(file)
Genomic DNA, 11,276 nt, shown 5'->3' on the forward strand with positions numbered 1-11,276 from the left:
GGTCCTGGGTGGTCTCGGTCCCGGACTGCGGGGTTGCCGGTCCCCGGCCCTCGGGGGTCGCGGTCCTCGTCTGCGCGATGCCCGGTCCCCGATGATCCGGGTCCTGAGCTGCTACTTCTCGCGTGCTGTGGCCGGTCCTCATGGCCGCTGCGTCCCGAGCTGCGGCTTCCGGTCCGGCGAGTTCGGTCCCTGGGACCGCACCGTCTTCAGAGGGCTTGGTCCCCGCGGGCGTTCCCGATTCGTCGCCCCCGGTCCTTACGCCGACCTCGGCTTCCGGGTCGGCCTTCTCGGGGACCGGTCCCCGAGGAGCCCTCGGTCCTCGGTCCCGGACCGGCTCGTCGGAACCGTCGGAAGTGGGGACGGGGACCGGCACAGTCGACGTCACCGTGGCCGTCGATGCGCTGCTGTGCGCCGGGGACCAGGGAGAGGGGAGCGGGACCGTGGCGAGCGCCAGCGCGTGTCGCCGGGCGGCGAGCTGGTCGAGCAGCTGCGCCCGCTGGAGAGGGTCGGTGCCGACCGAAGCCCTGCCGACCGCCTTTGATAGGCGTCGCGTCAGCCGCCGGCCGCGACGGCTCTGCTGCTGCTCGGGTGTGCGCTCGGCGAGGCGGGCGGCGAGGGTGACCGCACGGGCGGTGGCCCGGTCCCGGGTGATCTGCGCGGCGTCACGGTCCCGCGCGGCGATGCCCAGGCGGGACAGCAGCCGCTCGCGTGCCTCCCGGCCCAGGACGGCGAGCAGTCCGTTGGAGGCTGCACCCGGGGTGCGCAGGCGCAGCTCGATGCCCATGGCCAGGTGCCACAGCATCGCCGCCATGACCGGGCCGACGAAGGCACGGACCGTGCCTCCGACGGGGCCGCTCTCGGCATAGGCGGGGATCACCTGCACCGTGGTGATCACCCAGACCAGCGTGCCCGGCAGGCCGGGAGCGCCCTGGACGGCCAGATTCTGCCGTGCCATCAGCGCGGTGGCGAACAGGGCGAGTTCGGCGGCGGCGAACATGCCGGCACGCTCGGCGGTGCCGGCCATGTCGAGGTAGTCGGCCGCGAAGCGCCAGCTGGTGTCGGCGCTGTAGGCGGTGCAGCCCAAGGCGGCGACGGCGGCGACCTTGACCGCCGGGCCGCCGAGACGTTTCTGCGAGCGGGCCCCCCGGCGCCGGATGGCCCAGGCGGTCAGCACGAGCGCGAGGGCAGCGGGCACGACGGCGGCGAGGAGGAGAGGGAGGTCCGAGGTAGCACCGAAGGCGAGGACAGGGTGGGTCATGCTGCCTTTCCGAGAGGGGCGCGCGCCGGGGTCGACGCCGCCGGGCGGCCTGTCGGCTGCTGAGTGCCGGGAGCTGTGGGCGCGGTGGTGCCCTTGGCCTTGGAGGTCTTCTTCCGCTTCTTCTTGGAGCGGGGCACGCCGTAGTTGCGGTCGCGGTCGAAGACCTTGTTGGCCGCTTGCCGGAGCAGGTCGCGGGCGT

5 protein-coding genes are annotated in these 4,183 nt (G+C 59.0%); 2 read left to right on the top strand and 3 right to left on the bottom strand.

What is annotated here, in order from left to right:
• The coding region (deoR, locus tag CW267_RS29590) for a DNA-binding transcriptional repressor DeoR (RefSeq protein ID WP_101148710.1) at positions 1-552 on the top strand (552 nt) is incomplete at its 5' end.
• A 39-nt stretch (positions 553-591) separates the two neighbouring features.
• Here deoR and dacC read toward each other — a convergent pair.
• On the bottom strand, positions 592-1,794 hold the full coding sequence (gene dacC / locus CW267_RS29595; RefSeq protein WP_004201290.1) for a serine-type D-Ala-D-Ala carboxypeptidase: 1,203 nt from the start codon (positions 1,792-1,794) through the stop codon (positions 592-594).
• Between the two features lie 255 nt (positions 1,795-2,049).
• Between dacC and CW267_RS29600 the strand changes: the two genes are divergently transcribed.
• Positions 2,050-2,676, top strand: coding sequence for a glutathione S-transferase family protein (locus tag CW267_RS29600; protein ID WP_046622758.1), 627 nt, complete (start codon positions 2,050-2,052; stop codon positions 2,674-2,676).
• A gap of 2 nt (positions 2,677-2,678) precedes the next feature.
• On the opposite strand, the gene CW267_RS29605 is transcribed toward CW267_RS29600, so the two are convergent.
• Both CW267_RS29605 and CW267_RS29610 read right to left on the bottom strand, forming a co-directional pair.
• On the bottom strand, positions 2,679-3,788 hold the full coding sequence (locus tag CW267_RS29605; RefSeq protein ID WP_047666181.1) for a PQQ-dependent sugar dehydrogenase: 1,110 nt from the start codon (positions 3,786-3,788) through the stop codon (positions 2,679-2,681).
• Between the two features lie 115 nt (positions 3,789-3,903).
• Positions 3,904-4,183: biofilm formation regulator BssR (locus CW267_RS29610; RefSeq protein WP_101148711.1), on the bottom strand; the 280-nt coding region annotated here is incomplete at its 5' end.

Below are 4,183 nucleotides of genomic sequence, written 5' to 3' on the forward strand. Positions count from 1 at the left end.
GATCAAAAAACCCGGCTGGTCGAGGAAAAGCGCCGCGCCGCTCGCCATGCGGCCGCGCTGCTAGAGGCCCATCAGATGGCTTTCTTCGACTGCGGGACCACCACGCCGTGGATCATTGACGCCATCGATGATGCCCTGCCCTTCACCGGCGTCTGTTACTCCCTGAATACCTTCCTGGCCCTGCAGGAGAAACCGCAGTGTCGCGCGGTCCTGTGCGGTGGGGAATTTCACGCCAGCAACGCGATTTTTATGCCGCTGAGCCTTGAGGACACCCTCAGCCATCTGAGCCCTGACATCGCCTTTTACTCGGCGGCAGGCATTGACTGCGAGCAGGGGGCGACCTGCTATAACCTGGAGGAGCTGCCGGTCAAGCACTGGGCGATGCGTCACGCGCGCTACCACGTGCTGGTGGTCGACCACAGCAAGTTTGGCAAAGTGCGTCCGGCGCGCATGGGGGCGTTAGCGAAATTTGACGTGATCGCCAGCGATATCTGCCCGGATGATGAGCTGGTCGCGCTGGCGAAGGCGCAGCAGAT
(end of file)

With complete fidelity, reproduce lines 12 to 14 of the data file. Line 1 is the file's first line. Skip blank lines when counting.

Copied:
• A gap of 2 nt (positions 2,677-2,678) precedes the next feature.
• On the opposite strand, the gene CW267_RS29605 is transcribed toward CW267_RS29600, so the two are convergent.
• Both CW267_RS29605 and CW267_RS29610 read right to left on the bottom strand, forming a co-directional pair.